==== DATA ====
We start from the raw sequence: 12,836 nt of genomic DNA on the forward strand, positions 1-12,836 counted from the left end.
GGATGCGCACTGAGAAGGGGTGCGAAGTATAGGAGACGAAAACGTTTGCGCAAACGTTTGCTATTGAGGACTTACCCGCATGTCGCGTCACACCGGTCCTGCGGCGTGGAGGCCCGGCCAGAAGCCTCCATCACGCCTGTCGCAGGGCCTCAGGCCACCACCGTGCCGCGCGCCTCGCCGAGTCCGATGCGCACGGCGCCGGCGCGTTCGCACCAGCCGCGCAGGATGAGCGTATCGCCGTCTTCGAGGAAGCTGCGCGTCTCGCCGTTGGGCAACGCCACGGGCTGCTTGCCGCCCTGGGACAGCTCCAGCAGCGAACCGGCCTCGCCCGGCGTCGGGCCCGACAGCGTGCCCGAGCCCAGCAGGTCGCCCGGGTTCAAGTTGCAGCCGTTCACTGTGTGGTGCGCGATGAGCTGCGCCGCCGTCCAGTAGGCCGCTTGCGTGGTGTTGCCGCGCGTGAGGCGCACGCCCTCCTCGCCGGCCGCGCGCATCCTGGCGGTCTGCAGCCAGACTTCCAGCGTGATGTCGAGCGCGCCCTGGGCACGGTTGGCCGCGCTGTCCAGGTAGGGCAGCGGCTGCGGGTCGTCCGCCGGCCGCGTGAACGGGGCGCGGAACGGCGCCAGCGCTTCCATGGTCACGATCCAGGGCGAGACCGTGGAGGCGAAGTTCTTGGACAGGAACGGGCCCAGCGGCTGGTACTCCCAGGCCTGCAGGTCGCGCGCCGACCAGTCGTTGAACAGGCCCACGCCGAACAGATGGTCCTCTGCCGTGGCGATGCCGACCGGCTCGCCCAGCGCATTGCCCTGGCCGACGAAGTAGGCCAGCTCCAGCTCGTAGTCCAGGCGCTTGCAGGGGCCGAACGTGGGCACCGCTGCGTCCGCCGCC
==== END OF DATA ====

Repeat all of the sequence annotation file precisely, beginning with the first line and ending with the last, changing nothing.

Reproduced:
We start from the raw sequence: 12,836 nt of genomic DNA on the forward strand, positions 1-12,836 counted from the left end.
GGATGCGCACTGAGAAGGGGTGCGAAGTATAGGAGACGAAAACGTTTGCGCAAACGTTTGCTATTGAGGACTTACCCGCATGTCGCGTCACACCGGTCCTGCGGCGTGGAGGCCCGGCCAGAAGCCTCCATCACGCCTGTCGCAGGGCCTCAGGCCACCACCGTGCCGCGCGCCTCGCCGAGTCCGATGCGCACGGCGCCGGCGCGTTCGCACCAGCCGCGCAGGATGAGCGTATCGCCGTCTTCGAGGAAGCTGCGCGTCTCGCCGTTGGGCAACGCCACGGGCTGCTTGCCGCCCTGGGACAGCTCCAGCAGCGAACCGGCCTCGCCCGGCGTCGGGCCCGACAGCGTGCCCGAGCCCAGCAGGTCGCCCGGGTTCAAGTTGCAGCCGTTCACTGTGTGGTGCGCGATGAGCTGCGCCGCCGTCCAGTAGGCCGCTTGCGTGGTGTTGCCGCGCGTGAGGCGCACGCCCTCCTCGCCGGCCGCGCGCATCCTGGCGGTCTGCAGCCAGACTTCCAGCGTGATGTCGAGCGCGCCCTGGGCACGGTTGGCCGCGCTGTCCAGGTAGGGCAGCGGCTGCGGGTCGTCCGCCGGCCGCGTGAACGGGGCGCGGAACGGCGCCAGCGCTTCCATGGTCACGATCCAGGGCGAGACCGTGGAGGCGAAGTTCTTGGACAGGAACGGGCCCAGCGGCTGGTACTCCCAGGCCTGCAGGTCGCGCGCCGACCAGTCGTTGAACAGGCCCACGCCGAACAGATGGTCCTCTGCCGTGGCGATGCCGACCGGCTCGCCCAGCGCATTGCCCTGGCCGACGAAGTAGGCCAGCTCCAGCTCGTAGTCCAGGCGCTTGCAGGGGCCGAACGTGGGCACCGCTGCGTCCGCCGCC